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Carb Counting Series: The Different Methods of Carb Counting

« WeCare Blog | October 20, 2022 |
Tips & Tricks

Carbohydrate counting can be a mentally challenging task, whether mathematics is your strong suite or not. In fact, studies have reported that even members of your diabetes healthcare team can struggle with it!1 Face it - when you’re hungry and just want to get some food in your belly, calculating carbohydrates is not typically your foremost thought. However, as accurate carb counting can positively impact your HbA1c and quality of life,2 it could be something worth mastering. Here we discuss the different ways to approach carb counting.

Advanced Carb Counting

Don’t be put off by the name – advanced carb counting is also known as consistent carb counting. It tends to be adopted by people living with type 1 diabetes as it involves using your insulin-to-carbohydrate ratio.3

Consistent carb counting involves understanding the amount of carbs you’re consuming. This information can be calculated either using grams or as portions (more on this later!).4 Once you’ve counted the amount of carbs in your meal, you can then calculate how many units of insulin you need to cover their effects.3,4

Consistent carb counting has the advantage of allowing some degree of flexibility with your meals. This is because your insulin dosage is adaptable in response to what you’re about to eat.4 For example, your morning insulin-to-carbohydrate ratio is 1:20. One day for breakfast, you count 40g of carbs – this means you’ll need to take 2 units of insulin. The next day, your breakfast is only 20g of carbs. For this meal, you only need 1 unit of insulin.

Basic Carb Counting

Basic carb counting, also known as carb awareness, is the alternative to advanced/consistent carb counting. It’s more likely to be used by people living with non-insulin dependent type 2 diabetes.3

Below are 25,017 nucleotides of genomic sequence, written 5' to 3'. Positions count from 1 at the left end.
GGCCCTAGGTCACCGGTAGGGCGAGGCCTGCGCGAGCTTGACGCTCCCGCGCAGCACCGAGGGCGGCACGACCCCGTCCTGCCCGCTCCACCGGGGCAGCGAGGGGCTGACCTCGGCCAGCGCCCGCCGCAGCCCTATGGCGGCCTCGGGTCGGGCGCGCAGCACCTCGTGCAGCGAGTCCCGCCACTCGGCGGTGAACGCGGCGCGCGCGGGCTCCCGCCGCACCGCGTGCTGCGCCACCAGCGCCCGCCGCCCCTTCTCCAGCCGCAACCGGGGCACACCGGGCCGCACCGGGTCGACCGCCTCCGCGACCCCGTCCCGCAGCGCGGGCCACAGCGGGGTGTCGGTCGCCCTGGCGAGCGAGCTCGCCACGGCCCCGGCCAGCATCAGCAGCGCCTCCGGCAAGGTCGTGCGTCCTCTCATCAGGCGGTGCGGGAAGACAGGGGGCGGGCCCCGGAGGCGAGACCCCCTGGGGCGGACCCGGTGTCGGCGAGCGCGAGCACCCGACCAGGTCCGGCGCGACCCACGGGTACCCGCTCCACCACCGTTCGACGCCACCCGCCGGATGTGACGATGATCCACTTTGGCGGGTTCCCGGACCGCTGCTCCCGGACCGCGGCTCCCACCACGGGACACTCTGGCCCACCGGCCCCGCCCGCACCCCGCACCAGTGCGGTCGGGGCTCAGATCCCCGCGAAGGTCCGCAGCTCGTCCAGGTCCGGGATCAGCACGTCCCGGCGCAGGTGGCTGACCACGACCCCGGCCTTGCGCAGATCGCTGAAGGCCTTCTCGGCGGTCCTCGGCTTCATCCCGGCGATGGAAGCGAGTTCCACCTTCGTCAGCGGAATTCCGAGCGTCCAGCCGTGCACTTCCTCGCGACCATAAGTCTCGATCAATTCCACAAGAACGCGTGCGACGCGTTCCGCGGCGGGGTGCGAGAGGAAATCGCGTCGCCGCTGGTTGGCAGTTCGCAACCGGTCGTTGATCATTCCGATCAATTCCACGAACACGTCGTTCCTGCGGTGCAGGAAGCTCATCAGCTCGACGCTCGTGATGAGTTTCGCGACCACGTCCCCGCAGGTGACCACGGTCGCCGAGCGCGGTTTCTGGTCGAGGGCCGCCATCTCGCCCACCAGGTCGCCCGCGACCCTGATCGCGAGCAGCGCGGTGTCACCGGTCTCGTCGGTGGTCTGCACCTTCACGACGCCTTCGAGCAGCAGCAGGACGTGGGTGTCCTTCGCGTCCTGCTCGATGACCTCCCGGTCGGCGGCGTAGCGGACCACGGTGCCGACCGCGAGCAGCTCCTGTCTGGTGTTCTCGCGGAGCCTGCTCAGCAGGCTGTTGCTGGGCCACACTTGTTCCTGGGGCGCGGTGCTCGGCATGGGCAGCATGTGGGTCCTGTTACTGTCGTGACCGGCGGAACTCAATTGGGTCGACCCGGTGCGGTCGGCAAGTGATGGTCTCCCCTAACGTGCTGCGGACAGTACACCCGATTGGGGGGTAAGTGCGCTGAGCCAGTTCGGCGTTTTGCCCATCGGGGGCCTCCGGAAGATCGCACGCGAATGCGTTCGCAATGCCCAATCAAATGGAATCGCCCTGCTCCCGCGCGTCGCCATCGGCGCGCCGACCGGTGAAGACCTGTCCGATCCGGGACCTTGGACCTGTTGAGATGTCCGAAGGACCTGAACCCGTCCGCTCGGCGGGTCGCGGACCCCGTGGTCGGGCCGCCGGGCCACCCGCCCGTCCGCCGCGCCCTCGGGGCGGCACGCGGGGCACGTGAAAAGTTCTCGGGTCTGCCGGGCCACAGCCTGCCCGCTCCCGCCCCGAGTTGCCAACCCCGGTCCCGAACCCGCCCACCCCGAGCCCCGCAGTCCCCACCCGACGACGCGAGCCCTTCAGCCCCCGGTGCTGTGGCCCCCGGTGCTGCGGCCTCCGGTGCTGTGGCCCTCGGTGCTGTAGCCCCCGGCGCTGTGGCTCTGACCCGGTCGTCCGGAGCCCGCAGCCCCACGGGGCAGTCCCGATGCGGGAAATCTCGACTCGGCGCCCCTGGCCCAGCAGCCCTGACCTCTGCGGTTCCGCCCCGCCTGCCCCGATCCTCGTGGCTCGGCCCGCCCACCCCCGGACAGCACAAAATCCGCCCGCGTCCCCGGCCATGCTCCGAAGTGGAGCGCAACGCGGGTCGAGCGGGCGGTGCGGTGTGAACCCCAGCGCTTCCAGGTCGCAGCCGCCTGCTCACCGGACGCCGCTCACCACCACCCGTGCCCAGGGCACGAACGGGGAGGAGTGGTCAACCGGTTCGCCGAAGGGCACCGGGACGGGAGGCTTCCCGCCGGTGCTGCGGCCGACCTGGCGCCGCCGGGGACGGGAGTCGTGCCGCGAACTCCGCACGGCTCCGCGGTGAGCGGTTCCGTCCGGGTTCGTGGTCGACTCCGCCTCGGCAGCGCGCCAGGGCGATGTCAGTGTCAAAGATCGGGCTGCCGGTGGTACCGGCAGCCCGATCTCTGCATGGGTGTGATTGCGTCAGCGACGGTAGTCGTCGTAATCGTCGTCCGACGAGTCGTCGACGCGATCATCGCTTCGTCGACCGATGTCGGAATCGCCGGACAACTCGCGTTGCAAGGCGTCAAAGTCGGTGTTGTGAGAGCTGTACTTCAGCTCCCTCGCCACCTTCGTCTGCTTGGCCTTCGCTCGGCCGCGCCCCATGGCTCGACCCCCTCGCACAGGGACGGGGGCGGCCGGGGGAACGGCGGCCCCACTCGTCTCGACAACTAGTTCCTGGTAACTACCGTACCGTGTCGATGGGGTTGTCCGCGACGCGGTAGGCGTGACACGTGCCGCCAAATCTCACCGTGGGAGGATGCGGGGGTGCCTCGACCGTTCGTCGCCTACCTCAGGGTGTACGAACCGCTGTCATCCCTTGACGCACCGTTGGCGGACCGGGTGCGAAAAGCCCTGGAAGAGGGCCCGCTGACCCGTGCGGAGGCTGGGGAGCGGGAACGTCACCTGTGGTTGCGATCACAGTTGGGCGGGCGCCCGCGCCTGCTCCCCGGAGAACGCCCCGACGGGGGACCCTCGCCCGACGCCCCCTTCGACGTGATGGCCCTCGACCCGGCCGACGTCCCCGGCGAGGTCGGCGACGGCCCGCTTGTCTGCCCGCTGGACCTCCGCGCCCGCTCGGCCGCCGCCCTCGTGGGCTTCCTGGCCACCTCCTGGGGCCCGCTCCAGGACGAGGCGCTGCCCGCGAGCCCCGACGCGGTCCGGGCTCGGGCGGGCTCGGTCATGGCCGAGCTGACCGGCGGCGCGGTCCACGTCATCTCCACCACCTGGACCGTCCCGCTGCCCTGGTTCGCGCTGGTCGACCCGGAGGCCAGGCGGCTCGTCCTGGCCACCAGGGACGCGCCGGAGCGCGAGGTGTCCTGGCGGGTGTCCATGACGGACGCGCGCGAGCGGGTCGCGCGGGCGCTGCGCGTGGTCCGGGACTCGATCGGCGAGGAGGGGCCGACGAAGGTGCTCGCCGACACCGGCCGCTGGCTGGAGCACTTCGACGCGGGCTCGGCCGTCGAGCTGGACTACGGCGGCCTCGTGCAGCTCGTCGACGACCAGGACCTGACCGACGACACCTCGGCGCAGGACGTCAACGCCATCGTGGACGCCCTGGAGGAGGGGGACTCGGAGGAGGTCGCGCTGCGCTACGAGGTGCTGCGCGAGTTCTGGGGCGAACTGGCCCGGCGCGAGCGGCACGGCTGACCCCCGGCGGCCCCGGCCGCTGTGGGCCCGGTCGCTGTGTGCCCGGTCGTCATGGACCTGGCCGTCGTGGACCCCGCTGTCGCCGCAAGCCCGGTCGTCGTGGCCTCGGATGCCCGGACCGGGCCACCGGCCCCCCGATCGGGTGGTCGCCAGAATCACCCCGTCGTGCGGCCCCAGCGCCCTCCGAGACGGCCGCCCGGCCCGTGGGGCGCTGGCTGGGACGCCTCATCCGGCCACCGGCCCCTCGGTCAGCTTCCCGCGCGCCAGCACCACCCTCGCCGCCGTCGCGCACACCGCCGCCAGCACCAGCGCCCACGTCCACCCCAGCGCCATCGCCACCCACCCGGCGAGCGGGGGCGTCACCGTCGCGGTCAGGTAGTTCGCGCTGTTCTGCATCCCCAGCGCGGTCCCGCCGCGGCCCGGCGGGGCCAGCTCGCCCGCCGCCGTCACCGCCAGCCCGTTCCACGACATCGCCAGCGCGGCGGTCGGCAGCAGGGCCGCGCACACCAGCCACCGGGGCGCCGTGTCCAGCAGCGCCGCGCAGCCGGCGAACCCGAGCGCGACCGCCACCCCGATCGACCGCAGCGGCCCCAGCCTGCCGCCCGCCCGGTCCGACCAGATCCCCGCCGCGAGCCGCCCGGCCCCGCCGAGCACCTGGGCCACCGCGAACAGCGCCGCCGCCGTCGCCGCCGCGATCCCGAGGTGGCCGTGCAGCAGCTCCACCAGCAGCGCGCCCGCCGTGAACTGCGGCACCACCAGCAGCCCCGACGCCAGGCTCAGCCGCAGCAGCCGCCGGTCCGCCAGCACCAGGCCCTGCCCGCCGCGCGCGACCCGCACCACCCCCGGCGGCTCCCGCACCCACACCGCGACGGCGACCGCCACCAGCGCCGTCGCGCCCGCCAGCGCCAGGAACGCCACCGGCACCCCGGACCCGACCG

This method of carb counting involves aiming for a pre-determined, set amount of carbs every day. Your diabetes healthcare team will help establish your ideal daily carb intake based on your medication, weight targets, and overall diabetes management.3 For example, your dietitian may recommend you aim for no more than 50g of carbs per meal.

Carbohydrates In Grams

There are two ways to calculate the number of carbs you’re about to consume. One way is in grams.4 This can be the easiest method for some people (though not all), as many food and drink nutrition labels will state the amount of carbs in grams. Remember that the values on nutrition labels are specified per amount of food/drink. For example, you may see that 100g of pasta contains 35g of carbs. Alternatively, you may see written that 1 serving contains 40g of carbs.

Carbohydrates In Portions or Exchanges

This method measures carbohydrates in portions, exchanges, or equivalents.2,4 One portion or exchange is typically equal to 10g of carbohydrate,4 but could also correspondent to a different amount such as 15g.2

You will still be able to use nutrition labels to work out the number of grams and therefore portions/exchanges of carbs in your meal. It may take a little more maths at the start but can make it easier for your insulin dosing. For example, one portion equals 10g of carbs and your insulin-to-carb ratio is 1:10, or one unit per portion. Your snack has 20g of carbs (two portions), which neatly works out to 2 units of insulin.

Final Thoughts

Your diabetes healthcare team can help you to find out which method works best for you, as well as helping your sort out of your insulin-to-carb ratio. In the meantime, be patient with yourself – learning to carb count can be challenging!


  1. Deeb A, Al Hajeri A, Alhmoudi I, Nagelkerke N. Accurate Carbohydrate Counting Is an Important Determinant of Postprandial Glycemia in Children and Adolescents With Type 1 Diabetes on Insulin Pump Therapy. Journal of Diabetes Science and Technology. 2017;11(4):753-758.
  2. Vaz E, Pofirio G, Nunes H, Nunes-Nogueira, V. Effectiveness and safety of carbohydrate counting in the management of adult patients with type 1 diabetes mellitus: a systematic review and meta-analysis. Arch Endocrinol Metab.2018;62(3):337-345.
  3. What is Carb Counting and How to Count Carbs. 2022. Available at: (Accessed July 2022).
  4. Diabetes UK. Learn About Carb Counting. 2021. Available at: (Accessed July 2022).